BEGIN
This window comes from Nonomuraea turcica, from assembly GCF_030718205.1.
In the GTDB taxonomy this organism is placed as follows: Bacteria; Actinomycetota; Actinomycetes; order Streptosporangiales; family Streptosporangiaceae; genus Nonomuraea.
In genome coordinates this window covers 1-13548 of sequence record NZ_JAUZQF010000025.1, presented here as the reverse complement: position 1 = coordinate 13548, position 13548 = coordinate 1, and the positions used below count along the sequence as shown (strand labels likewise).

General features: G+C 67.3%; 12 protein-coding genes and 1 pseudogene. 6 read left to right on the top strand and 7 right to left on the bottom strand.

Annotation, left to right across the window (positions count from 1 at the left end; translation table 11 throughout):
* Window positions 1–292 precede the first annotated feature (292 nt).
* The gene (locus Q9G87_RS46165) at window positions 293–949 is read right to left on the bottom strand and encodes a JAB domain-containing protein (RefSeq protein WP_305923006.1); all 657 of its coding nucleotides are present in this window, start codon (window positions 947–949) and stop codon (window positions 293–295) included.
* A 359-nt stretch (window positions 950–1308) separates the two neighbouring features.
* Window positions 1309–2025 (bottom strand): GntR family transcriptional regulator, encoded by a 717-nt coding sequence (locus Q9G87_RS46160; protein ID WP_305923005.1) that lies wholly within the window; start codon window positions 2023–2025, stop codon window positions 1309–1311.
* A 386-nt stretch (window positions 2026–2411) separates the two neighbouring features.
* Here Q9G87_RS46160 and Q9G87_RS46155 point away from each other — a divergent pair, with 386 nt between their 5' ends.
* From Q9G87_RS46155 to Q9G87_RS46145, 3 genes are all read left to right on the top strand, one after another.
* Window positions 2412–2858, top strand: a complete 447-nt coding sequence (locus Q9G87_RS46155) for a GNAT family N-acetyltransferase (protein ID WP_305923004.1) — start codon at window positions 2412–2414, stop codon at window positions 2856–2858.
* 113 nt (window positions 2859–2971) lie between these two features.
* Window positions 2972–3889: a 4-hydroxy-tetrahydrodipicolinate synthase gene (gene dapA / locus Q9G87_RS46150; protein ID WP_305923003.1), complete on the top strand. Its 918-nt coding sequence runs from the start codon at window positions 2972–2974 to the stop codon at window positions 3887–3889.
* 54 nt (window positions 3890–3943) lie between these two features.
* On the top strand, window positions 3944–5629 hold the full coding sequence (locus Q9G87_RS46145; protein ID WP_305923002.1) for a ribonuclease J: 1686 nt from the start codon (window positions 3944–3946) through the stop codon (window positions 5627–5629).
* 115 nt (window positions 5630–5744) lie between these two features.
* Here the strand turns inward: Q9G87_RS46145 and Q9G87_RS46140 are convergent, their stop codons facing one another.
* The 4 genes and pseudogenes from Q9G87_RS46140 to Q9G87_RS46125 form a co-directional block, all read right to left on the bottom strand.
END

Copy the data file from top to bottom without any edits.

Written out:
This window comes from Nonomuraea turcica, from assembly GCF_030718205.1.
In the GTDB taxonomy this organism is placed as follows: Bacteria; Actinomycetota; Actinomycetes; order Streptosporangiales; family Streptosporangiaceae; genus Nonomuraea.
In genome coordinates this window covers 1-13548 of sequence record NZ_JAUZQF010000025.1, presented here as the reverse complement: position 1 = coordinate 13548, position 13548 = coordinate 1, and the positions used below count along the sequence as shown (strand labels likewise).

General features: G+C 67.3%; 12 protein-coding genes and 1 pseudogene. 6 read left to right on the top strand and 7 right to left on the bottom strand.

Annotation, left to right across the window (positions count from 1 at the left end; translation table 11 throughout):
* Window positions 1–292 precede the first annotated feature (292 nt).
* The gene (locus Q9G87_RS46165) at window positions 293–949 is read right to left on the bottom strand and encodes a JAB domain-containing protein (RefSeq protein WP_305923006.1); all 657 of its coding nucleotides are present in this window, start codon (window positions 947–949) and stop codon (window positions 293–295) included.
* A 359-nt stretch (window positions 950–1308) separates the two neighbouring features.
* Window positions 1309–2025 (bottom strand): GntR family transcriptional regulator, encoded by a 717-nt coding sequence (locus Q9G87_RS46160; protein ID WP_305923005.1) that lies wholly within the window; start codon window positions 2023–2025, stop codon window positions 1309–1311.
* A 386-nt stretch (window positions 2026–2411) separates the two neighbouring features.
* Here Q9G87_RS46160 and Q9G87_RS46155 point away from each other — a divergent pair, with 386 nt between their 5' ends.
* From Q9G87_RS46155 to Q9G87_RS46145, 3 genes are all read left to right on the top strand, one after another.
* Window positions 2412–2858, top strand: a complete 447-nt coding sequence (locus Q9G87_RS46155) for a GNAT family N-acetyltransferase (protein ID WP_305923004.1) — start codon at window positions 2412–2414, stop codon at window positions 2856–2858.
* 113 nt (window positions 2859–2971) lie between these two features.
* Window positions 2972–3889: a 4-hydroxy-tetrahydrodipicolinate synthase gene (gene dapA / locus Q9G87_RS46150; protein ID WP_305923003.1), complete on the top strand. Its 918-nt coding sequence runs from the start codon at window positions 2972–2974 to the stop codon at window positions 3887–3889.
* 54 nt (window positions 3890–3943) lie between these two features.
* On the top strand, window positions 3944–5629 hold the full coding sequence (locus Q9G87_RS46145; protein ID WP_305923002.1) for a ribonuclease J: 1686 nt from the start codon (window positions 3944–3946) through the stop codon (window positions 5627–5629).
* 115 nt (window positions 5630–5744) lie between these two features.
* Here the strand turns inward: Q9G87_RS46145 and Q9G87_RS46140 are convergent, their stop codons facing one another.
* The 4 genes and pseudogenes from Q9G87_RS46140 to Q9G87_RS46125 form a co-directional block, all read right to left on the bottom strand.